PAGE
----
Three Billy Goats Gruff by Paul Galdone

Three clever billy goats outwit a big ugly troll that lives under the bridge they must cross on their way up the mountain. This was a favorite book with my pre-k students. They even enjoyed acting it out, taking turns as goats and trolls.

Growth of the Soil by Knut Hamsun
When it was first published in 1917, Growth of the Soil was immediately recognized as a masterpiece. Ninety years later it remains a transporting literary experience. In the story of Isak, who leaves his village to clear a homestead and raise a family amid the untilled tracts of the Norwegian back country, Knut Hamsun evokes the elemental bond between humans and the land. Newly translated by the acclaimed Hamsun scholar Sverre Lyngstad, Hamsun's novel is a work of preternatural calm, stern beauty, and biblical power-and the crowning achievement of one of the greatest writers of the twentieth century.

This is by no means an exhaustive list. Do you know of some books that take place in Norway that you want to share? Or do you want to share other thoughts? Please leave a note in the comments! And be sure to check back next week for a trip in books to the African country of Kenya!

The Take Me Away Map of Countries Visited:

create your own visited country map


  1. I don't know of any Norwegian writers--except Ibsen--but I do know of some great Norwegian painters. That's about it.

  2. These books sound good. Snow Treasures is definitely one I would like to read, especially as it is based on a true story. Don't Look Back looks good too.

  3. I could have sworn I read Snow Treasure as a child, but I see it's a recent book. There was a book very much like that when I was growing up that I just loved.

  4. What a great feature! Thanks for putting all this together and posting it!

  5. I read the same book Kathy (Bermuda onion)did. Can't remember the title but I remember the book. I even remember that it had a red cover!

    Love this feature.

  6. I certainly remember the Three Billy Goats Gruff from when I was a kid (young child, not small goat) and that is a loooong time ago. Thanks for mental trip around the world.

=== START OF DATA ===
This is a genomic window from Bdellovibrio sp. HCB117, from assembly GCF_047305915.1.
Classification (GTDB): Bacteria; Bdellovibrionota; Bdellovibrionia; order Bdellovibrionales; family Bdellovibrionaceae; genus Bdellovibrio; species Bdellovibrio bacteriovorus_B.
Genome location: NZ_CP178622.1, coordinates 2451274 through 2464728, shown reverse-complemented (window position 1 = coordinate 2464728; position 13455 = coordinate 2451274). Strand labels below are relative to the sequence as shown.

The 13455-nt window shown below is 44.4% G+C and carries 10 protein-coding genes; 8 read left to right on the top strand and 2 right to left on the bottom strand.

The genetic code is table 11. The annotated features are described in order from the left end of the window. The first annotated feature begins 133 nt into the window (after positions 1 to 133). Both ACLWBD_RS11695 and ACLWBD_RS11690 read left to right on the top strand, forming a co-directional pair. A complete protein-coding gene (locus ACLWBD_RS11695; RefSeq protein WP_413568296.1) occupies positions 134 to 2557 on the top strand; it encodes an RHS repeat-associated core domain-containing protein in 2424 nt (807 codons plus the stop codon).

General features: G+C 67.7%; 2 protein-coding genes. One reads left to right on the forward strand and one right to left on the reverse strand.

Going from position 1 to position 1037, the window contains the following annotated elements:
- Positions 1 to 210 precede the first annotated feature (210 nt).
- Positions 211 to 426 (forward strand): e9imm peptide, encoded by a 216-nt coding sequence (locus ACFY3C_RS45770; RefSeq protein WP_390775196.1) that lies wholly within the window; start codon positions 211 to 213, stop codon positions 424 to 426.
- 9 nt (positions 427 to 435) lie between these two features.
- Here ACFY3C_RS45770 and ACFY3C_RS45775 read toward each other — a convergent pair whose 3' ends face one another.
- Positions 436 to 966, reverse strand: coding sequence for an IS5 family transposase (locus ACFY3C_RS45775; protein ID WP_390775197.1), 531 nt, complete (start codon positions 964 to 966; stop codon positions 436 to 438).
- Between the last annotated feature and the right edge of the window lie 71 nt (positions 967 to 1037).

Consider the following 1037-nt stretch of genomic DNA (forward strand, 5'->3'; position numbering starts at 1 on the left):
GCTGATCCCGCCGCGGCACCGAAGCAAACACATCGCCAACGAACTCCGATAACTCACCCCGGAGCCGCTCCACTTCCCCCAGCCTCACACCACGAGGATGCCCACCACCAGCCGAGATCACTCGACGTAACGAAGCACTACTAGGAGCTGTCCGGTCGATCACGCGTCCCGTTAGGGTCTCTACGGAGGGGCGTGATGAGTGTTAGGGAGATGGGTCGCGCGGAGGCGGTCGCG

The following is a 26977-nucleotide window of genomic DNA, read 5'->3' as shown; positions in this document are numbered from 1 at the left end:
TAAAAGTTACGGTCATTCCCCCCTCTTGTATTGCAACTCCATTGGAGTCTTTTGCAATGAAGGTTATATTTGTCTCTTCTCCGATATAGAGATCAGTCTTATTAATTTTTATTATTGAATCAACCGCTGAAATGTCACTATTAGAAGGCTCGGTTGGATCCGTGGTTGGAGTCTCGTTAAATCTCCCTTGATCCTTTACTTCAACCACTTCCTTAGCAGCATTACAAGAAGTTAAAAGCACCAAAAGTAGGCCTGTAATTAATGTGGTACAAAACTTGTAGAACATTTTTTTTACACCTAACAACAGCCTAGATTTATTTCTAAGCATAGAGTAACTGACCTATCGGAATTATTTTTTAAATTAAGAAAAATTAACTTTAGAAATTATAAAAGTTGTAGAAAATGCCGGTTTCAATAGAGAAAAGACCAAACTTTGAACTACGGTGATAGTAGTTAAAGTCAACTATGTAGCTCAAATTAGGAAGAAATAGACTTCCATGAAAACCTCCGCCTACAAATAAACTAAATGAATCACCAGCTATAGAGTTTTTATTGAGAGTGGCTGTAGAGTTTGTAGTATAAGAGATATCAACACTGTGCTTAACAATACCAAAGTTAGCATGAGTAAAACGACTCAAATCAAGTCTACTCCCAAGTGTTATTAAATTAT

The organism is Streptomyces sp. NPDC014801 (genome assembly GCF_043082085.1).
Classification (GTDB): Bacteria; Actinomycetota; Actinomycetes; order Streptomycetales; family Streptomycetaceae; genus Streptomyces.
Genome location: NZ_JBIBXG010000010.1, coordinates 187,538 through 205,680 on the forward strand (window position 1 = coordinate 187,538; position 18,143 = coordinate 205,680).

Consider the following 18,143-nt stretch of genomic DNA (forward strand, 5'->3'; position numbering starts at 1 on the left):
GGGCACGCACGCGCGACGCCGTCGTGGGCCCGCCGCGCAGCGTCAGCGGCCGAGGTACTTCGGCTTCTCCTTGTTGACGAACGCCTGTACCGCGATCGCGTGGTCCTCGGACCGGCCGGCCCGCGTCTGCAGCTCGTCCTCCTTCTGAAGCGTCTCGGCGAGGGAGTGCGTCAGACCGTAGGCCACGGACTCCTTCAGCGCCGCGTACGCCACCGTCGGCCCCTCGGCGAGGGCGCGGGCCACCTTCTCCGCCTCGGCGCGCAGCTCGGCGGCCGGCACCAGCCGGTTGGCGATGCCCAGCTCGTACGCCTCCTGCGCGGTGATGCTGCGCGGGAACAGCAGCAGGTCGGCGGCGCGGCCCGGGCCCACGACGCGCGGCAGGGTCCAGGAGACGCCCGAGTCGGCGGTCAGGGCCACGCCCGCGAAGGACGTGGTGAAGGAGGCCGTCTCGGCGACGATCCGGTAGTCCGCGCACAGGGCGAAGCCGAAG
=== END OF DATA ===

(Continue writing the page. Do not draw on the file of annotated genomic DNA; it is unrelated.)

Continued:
7. How about winning a book for a reviews? At Diversity Rocks, you leave a link to a book that you've reviewed and you're entered in a monthly drawing. Check it out.

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  9. The most recent Norwegian writer I've read is Per Petterson. I should read some Knut Hamsun soon. Thanks for the reminder. Hunger is his most popular, but this one you posted sounds absolutely lovely, I want to read it!

  10. This is a interesting thing your doing and helpful too. It will be interesting to see all the different books and cultures out there. It also reminds me of Stephen Colbert's "better known district" either way, thanks for doing this.

  11. Great choice. I have read and can recommend:

    1.Hunger by Knut Hamsun, an outstanding book
    2.Out Stealing Horses and To Siberia by Per Petterson
    3.Sophie's World and Vita Brevis: A Letter to St Augustine by Jostein Gaarder
    4.The House With The Blind Glass Windows by Herbjorg Wassmo
    5.The Redbreast, The Devil's Star, and Nemesis by Jo Nesbo, three excellent mysteries

    I own Pan and Growth of the Soil by Knut Hamsun but can't remember which I've read, it was too many years ago. And I have Per Petterson's In The Wake, a recent acquisition, as yet unread. I should make that last one this week's goal. Happy reading.

  12. How cool to see that this weeks visit goes to Norway :D

    I have to mention Sigrid Undset's trilogy about Kristin Lavransdatter:
    The Wreath
    The Wife
    The Cross

  13. heidenkind- That's ok! Now you have some to check out. :)

    Scrap girl- I agree.

    bermudaonion and Beth F- You probably did read this book as a child. It was first published back in the 40s or 50s.

    rhapsodyinbooks- Thanks!

    Kaye- What? You weren't a goat when you were younger? haha

    Susan- I will check that out again, Susan. I had put together a similar challenge (21 Cultures) for myself before I knew of Diversity Rocks and so did not join up.

    Claire- Thanks for the recommendations!

    Jules- Thanks! I am happy you are enjoying these.

    Sandra- Thank you for the recommendations! You are the second to recommend Hunger. It must be a good book.

    Ladybug- Thanks for the recommendations! We have compiled quite the list here!